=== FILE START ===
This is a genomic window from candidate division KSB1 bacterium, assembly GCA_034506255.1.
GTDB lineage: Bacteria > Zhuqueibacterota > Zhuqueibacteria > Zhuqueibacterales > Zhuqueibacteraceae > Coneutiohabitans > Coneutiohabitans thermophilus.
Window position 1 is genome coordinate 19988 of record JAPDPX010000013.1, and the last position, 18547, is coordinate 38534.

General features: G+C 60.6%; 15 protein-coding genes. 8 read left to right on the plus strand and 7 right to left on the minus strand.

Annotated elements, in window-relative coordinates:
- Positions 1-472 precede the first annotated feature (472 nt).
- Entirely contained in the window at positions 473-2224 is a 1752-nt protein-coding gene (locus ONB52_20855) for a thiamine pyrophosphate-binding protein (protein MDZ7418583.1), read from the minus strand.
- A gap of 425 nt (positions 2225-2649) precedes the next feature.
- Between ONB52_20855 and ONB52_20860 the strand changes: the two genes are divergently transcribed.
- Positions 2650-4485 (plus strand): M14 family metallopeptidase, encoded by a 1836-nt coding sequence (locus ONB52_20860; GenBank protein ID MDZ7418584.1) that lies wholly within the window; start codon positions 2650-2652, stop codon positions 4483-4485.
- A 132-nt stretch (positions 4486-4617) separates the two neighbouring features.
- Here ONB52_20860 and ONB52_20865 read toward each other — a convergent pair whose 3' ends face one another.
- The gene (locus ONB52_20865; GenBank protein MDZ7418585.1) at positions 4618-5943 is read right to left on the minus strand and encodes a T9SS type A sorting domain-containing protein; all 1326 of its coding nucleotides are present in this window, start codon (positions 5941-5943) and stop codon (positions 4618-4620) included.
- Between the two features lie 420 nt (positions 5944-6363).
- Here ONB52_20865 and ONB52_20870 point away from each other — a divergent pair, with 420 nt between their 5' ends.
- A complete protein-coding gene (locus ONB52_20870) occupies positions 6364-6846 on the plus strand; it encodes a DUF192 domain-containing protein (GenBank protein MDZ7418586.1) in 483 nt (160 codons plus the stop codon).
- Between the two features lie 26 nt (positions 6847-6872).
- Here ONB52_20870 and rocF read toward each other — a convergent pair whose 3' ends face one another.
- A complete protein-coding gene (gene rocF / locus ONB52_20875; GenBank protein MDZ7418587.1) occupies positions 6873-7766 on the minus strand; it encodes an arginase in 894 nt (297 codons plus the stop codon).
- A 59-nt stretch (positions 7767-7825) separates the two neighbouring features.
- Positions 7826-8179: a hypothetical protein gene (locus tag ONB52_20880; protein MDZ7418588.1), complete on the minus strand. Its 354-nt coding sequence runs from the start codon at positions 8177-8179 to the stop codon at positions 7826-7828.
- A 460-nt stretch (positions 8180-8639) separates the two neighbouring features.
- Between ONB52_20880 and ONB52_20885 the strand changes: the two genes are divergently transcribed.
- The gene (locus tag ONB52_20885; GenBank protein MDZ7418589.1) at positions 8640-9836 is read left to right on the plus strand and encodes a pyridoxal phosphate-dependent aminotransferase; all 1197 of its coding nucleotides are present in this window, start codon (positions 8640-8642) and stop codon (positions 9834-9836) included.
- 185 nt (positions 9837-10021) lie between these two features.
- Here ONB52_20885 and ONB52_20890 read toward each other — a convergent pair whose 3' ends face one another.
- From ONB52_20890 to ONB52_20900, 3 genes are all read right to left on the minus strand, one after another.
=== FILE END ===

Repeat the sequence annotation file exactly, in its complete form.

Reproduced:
This is a genomic window from candidate division KSB1 bacterium, assembly GCA_034506255.1.
GTDB lineage: Bacteria > Zhuqueibacterota > Zhuqueibacteria > Zhuqueibacterales > Zhuqueibacteraceae > Coneutiohabitans > Coneutiohabitans thermophilus.
Window position 1 is genome coordinate 19988 of record JAPDPX010000013.1, and the last position, 18547, is coordinate 38534.

General features: G+C 60.6%; 15 protein-coding genes. 8 read left to right on the plus strand and 7 right to left on the minus strand.

Annotated elements, in window-relative coordinates:
- Positions 1-472 precede the first annotated feature (472 nt).
- Entirely contained in the window at positions 473-2224 is a 1752-nt protein-coding gene (locus ONB52_20855) for a thiamine pyrophosphate-binding protein (protein MDZ7418583.1), read from the minus strand.
- A gap of 425 nt (positions 2225-2649) precedes the next feature.
- Between ONB52_20855 and ONB52_20860 the strand changes: the two genes are divergently transcribed.
- Positions 2650-4485 (plus strand): M14 family metallopeptidase, encoded by a 1836-nt coding sequence (locus ONB52_20860; GenBank protein ID MDZ7418584.1) that lies wholly within the window; start codon positions 2650-2652, stop codon positions 4483-4485.
- A 132-nt stretch (positions 4486-4617) separates the two neighbouring features.
- Here ONB52_20860 and ONB52_20865 read toward each other — a convergent pair whose 3' ends face one another.
- The gene (locus ONB52_20865; GenBank protein MDZ7418585.1) at positions 4618-5943 is read right to left on the minus strand and encodes a T9SS type A sorting domain-containing protein; all 1326 of its coding nucleotides are present in this window, start codon (positions 5941-5943) and stop codon (positions 4618-4620) included.
- Between the two features lie 420 nt (positions 5944-6363).
- Here ONB52_20865 and ONB52_20870 point away from each other — a divergent pair, with 420 nt between their 5' ends.
- A complete protein-coding gene (locus ONB52_20870) occupies positions 6364-6846 on the plus strand; it encodes a DUF192 domain-containing protein (GenBank protein MDZ7418586.1) in 483 nt (160 codons plus the stop codon).
- Between the two features lie 26 nt (positions 6847-6872).
- Here ONB52_20870 and rocF read toward each other — a convergent pair whose 3' ends face one another.
- A complete protein-coding gene (gene rocF / locus ONB52_20875; GenBank protein MDZ7418587.1) occupies positions 6873-7766 on the minus strand; it encodes an arginase in 894 nt (297 codons plus the stop codon).
- A 59-nt stretch (positions 7767-7825) separates the two neighbouring features.
- Positions 7826-8179: a hypothetical protein gene (locus tag ONB52_20880; protein MDZ7418588.1), complete on the minus strand. Its 354-nt coding sequence runs from the start codon at positions 8177-8179 to the stop codon at positions 7826-7828.
- A 460-nt stretch (positions 8180-8639) separates the two neighbouring features.
- Between ONB52_20880 and ONB52_20885 the strand changes: the two genes are divergently transcribed.
- The gene (locus tag ONB52_20885; GenBank protein MDZ7418589.1) at positions 8640-9836 is read left to right on the plus strand and encodes a pyridoxal phosphate-dependent aminotransferase; all 1197 of its coding nucleotides are present in this window, start codon (positions 8640-8642) and stop codon (positions 9834-9836) included.
- 185 nt (positions 9837-10021) lie between these two features.
- Here ONB52_20885 and ONB52_20890 read toward each other — a convergent pair whose 3' ends face one another.
- From ONB52_20890 to ONB52_20900, 3 genes are all read right to left on the minus strand, one after another.